Romans didn't understand Christians. Upon hearing the terminology of the Lord's Supper—"brothers and sisters" who commune at "love feasts," eating the body and blood of their Lord—many called the Jesus cult incestuous and cannibalistic. They also didn't understand why followers of an executed prophet wouldn't also be able to worship the Roman gods and emperors. As deniers of the emperor's deity, Christians were considered "atheists." Their defiance of Rome's religious culture would, it was feared, undermine society by provoking the gods' wrath. As a result, the first century was marked with seasons of active and growing resentment toward Christians.  

This was particularly acute in Rome in the ad 60s when Nero ruled. In 64, a large section of Rome burned, and rumors began to surface that the emperor had started the fires in order to confiscate the land for his own building projects. To counter these rumors, Nero blamed Christians for the fire. Christian-killing became an acceptable and popular indulgence. The emperor himself would sometimes douse believers in tar and set them on fire to be human torches lighting his gardens. Some Christians were sewn into the skins of animals and fed to starving dogs while evil mobs cheered. Others were nailed to crosses. It was during this persecution in Rome that Paul most likely lost his life. Peter followed soon after. 

This persecution is the context in which Peter wrote his two letters to Christians scattered across Asia Minor (modern Turkey). The purpose of the first letter was to explain the Christian way of living in exile, especially in an oppressive situation. The second letter warned against the many variations on the gospel and urged believers to cling to the truths they had been taught. 

Both of those messages are vital for Christians in any age, including ours. Though most Christians today don't have to worry about physical persecution, some do; there are plenty of places around the world where Christians are treated harshly. Even so, we all face dangers. Haven't you noticed? We are in a relentless, violent spiritual battle against an enemy who doesn't want us to fulfill our calling, either individually or corporately. The obstacles and opposition that come against us take numerous forms—frontal attacks against our faith, adverse circumstances in our lives, "friendly fire" from other Christians, subtle erosion of our understanding of truth, distractions from sensing God's presence, and more. Most Christians go through long seasons of feeling extreme pressure from life's trials. Our struggles can be intense. Whether we have been persecuted like Christians in a hostile culture or not, Peter's words to the persecuted still ring true for us.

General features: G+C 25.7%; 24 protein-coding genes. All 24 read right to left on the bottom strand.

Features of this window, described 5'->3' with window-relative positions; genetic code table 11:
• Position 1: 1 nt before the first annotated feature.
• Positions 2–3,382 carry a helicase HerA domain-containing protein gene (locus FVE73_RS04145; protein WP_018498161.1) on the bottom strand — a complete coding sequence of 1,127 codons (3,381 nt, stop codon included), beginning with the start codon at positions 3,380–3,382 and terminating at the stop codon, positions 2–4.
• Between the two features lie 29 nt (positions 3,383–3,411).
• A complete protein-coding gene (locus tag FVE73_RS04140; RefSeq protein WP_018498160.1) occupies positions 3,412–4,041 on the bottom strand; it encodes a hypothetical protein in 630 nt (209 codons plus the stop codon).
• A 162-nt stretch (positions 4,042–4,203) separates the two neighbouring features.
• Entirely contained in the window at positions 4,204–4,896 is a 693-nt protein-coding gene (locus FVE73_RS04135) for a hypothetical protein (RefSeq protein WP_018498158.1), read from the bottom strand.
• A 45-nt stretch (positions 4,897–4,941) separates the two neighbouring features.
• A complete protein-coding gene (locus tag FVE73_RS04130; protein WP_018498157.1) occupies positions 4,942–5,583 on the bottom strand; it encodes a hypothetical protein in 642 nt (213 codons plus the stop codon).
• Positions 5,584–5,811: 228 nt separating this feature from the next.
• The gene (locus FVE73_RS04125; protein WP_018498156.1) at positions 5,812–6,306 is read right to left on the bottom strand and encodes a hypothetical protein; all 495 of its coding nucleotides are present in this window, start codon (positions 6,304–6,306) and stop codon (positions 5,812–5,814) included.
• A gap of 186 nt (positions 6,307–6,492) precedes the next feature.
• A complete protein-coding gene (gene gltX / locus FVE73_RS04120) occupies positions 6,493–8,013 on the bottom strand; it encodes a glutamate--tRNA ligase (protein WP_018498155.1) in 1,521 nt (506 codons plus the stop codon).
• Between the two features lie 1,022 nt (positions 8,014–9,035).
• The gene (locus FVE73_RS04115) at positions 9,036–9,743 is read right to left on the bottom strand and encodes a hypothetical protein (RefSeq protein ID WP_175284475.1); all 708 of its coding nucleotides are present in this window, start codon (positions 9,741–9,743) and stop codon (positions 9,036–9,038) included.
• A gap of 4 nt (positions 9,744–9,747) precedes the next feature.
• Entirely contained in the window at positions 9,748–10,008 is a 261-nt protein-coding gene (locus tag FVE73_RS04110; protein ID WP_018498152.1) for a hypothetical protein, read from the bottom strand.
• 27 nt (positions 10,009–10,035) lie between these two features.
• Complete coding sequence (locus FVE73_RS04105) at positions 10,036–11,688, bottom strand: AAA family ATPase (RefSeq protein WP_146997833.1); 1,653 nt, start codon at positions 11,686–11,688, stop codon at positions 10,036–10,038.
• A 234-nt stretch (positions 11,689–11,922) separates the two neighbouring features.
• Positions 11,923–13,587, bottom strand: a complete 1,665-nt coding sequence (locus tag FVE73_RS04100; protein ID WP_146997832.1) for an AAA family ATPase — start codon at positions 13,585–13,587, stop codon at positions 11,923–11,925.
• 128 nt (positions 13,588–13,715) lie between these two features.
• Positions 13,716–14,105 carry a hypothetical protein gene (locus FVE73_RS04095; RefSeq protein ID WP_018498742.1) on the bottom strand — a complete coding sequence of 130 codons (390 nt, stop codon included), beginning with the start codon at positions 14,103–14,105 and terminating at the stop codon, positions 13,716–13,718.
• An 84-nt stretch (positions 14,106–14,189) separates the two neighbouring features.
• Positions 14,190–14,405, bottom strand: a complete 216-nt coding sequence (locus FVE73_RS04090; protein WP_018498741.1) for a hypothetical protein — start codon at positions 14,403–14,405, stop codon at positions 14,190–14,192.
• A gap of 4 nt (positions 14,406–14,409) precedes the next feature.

Because of the inherent trauma of living a life of faith in a faith-challenged world, Peter's first letter is filled with words of encouragement and promises of strength and hope and glory: 

"An inheritance that can never perish" (1:4). "Set your hope fully on the grace to be given you when Jesus Christ is revealed" (1:13). "Born again, not of perishable seed, but of imperishable" (1:23). "A chosen people, a royal priesthood, a holy nation, a people belonging to God" (2:9). "Live such good lives among the pagans . . ." (2:12). "Christ suffered for you, leaving you an example" (2:21). "Do not repay evil with evil" (3:9). "Even if you should suffer for what is right, you are blessed" (3:14). "Since Christ suffered in his body, arm yourselves also with the same attitude" (4:1). "Do not be surprised at the painful trial you are suffering" (4:12). "Cast all your anxiety on him because he cares for you" (5:7). 

His second epistle was a warning against heresy, and it contains harsh words about the false teachers who infiltrate God's people and lead them astray. While the first letter addresses the external battles we face, the second addresses the internal battles of the mind—specifically the battle against diverting our attention from the one true God and the gospel he gave us. It's a war cry against the lies we believe. 

The words of these letters are profound in any season of life, but during an intense crisis, they are life-giving truths. We hang on to them because we have to—and because God wants to fill us with light even in dark moments. And, according to Peter, there's even a hidden benefit in a believer's suffering: it refines faith and proves its authenticity. Pretenders and compromisers don't bear up under persecution and deception. True believers do. Those who count the cost and follow Jesus anyway can know that they are truly his friends. 

Peter would live up to his own words. He held fast to the truth. Around ad 64 or 65, he was executed for his faith in Jesus, and he made a major statement when he was. Feeling unworthy to die in the same manner as his Lord, tradition has it that he asked to be crucified upside down. The one who emphasized peace during persecution and hope in the worst of circumstances embraced the truth he wrote about and embraced an eternal perspective. 

That's our calling too. When life gets intense, when the pressure builds to unbearable extremes, we are told to embrace the inheritance that can never perish, to set our hope fully on the grace given when Jesus is revealed, and to remember that we are born of imperishable seed. In other words, a Christian focused on his or her true identity and on God's truth will be indestructible—maybe not as the world defines "indestructible," but certainly as God defines it. In a crisis, whatever form it takes, there's no truth more reassuring than that. 


Adapted from A Walk Thru the Life of Peter: Growing Bold Faith, a small group study guide from Walk Thru the Bible and Baker Books. This small group study and others can be found at